In seeking to make sense of modernity in the classical tradition of sociology as a field, the body of Robert Bellah’s work spans the social sciences and comparative cultural inquiry to embrace the global diversity and coherence of religion as the key to culture across civilizations and epochs within the framework of human evolution. Formally trained as a student of tribal cultures, East Asian civilization, and Islam, Bellah engages the West, and America in particular, as problematic cases that can only be understood in the broadest comparative perspective on human cultural development. This global perspective informs Bellah’s conceptions of religion and human evolution as they have deepened and grown over a half century.
Posts Tagged ‘salvation’
As against Grace Davie’s vision of European secularization as a form of “believing without belonging,” here we see the genesis of a theological justification for an extreme form of “belonging without believing.” It’s one that I think forces us to rethink how we define membership to a religious tradition, by pointing to the possibility that individual will may not be the primary determinant of religious inclusion or exclusion, any more than a hand can repudiate the body to which it belongs. But it is equally worth considering what kind of ideological work such organic metaphors of embodiment perform in authorizing these kinds of inclusivist models, as well as their ambivalent political implications.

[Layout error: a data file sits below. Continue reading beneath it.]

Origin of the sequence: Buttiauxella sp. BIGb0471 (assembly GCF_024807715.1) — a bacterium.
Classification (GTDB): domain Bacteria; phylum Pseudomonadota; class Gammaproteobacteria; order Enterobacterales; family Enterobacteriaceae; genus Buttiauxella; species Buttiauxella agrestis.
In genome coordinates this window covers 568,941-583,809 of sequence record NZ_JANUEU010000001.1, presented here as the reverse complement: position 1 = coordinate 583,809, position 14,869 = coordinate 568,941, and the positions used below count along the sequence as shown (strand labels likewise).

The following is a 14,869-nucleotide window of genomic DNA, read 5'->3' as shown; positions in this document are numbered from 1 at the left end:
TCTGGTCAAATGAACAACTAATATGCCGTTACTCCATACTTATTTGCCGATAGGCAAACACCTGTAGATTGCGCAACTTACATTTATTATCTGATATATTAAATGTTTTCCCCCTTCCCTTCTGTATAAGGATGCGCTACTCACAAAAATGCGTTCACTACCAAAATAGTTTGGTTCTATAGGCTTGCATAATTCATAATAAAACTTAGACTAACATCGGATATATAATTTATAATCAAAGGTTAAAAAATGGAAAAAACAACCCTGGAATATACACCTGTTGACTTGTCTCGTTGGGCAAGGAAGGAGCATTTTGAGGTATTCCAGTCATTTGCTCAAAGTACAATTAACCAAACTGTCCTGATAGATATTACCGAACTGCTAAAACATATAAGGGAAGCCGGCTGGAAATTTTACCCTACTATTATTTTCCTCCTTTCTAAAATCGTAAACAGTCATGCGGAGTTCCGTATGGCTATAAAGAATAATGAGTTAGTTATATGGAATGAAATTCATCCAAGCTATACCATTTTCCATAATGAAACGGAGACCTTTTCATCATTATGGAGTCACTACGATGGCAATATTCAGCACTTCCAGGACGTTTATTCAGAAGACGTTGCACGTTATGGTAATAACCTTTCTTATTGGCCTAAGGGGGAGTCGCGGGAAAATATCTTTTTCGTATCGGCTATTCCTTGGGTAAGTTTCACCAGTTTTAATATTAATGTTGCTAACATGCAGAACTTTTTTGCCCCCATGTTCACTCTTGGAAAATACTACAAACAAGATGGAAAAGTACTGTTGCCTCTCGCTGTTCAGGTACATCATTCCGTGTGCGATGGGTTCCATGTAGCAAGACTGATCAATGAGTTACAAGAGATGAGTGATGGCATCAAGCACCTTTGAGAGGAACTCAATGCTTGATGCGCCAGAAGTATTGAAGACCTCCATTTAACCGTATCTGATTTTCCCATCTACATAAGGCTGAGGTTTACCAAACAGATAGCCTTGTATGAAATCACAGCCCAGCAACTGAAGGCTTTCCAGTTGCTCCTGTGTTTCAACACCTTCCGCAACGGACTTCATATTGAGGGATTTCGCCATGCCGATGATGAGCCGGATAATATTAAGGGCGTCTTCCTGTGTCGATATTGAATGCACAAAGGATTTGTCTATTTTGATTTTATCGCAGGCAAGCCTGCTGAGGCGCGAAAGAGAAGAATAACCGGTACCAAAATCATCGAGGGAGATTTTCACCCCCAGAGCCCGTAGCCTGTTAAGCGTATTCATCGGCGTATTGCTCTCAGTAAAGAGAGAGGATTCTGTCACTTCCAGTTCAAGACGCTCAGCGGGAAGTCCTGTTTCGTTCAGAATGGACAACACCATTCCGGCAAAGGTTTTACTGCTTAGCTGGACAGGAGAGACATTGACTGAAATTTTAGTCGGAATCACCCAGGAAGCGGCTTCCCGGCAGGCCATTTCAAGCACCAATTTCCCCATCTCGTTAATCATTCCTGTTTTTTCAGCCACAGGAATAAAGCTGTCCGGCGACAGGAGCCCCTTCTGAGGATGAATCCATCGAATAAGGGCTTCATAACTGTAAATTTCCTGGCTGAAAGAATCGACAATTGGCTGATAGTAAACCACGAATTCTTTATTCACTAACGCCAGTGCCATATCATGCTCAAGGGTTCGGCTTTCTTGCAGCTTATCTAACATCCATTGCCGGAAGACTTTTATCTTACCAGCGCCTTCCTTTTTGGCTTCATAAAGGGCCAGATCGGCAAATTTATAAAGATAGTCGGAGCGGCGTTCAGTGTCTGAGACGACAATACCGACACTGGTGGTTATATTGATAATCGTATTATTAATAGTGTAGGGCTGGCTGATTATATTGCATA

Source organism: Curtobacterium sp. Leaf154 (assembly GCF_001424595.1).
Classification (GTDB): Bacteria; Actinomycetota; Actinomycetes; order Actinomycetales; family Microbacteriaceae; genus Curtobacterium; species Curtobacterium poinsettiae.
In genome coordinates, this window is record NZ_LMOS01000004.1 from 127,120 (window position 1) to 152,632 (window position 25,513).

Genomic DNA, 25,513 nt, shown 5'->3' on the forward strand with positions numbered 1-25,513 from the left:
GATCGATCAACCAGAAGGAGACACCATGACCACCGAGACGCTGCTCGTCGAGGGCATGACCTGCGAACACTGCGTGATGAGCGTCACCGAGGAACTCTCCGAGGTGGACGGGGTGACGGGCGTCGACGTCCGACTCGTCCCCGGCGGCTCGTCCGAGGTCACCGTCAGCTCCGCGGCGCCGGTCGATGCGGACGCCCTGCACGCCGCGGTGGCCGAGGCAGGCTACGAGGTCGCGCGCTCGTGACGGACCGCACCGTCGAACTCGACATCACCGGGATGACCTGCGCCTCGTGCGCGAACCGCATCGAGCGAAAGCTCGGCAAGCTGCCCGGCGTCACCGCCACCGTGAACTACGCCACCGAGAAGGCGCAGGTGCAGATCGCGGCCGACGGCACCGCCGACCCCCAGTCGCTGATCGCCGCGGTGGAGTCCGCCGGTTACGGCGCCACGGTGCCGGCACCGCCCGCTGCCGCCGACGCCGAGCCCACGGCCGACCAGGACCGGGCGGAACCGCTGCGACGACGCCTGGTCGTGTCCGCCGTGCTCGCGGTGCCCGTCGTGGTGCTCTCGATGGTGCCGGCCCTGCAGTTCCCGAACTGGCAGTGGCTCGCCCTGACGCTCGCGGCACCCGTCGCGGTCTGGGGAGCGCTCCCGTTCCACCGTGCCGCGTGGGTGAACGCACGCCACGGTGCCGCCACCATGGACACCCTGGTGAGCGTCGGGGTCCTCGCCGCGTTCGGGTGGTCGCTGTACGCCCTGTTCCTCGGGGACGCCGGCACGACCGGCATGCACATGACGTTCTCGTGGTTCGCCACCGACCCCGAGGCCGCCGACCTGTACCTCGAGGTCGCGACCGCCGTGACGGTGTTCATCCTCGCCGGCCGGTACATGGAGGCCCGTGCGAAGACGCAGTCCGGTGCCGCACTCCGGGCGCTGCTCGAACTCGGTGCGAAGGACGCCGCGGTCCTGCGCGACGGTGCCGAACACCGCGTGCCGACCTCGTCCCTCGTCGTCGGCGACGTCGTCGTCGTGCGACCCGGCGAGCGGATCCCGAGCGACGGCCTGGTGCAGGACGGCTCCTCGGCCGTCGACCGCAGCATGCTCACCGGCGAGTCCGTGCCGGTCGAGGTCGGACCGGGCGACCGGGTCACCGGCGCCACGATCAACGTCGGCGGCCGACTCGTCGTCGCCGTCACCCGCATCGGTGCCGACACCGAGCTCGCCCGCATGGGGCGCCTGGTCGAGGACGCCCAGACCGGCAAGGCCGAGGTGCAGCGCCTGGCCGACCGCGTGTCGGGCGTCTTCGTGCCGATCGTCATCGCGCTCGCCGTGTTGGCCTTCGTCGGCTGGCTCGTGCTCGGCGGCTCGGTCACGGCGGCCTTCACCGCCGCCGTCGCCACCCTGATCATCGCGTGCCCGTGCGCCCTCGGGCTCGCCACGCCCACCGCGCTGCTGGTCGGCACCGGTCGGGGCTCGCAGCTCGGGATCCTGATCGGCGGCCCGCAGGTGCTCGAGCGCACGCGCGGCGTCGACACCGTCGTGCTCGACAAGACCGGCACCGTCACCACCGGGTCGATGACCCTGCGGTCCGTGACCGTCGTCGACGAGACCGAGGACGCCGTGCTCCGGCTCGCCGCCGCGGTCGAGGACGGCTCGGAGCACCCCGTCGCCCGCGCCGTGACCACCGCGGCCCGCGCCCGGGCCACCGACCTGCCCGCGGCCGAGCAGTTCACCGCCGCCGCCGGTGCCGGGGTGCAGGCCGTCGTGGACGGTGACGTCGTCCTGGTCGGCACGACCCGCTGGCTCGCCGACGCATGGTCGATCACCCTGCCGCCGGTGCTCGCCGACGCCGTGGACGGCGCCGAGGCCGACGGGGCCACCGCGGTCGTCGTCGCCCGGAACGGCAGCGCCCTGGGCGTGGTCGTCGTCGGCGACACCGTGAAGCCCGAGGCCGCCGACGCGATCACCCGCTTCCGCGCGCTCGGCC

What could Obama’s take on Iranian democracy, early-modern theodicy, and twentieth-century leftist thought have in common? Despite these wide variations in subject-matter, it seems to me that recent posts by Justin Reynolds, Alex Hernandez, and James Robertson nevertheless gesture towards a similar problematic. All three point to the profound tension which marks the relationship between human action in historical time, and the transcendent telos of the Christian salvation narrative. They point, in other words, to the thorny question of how much agency humans possess in the achievement of their own salvation.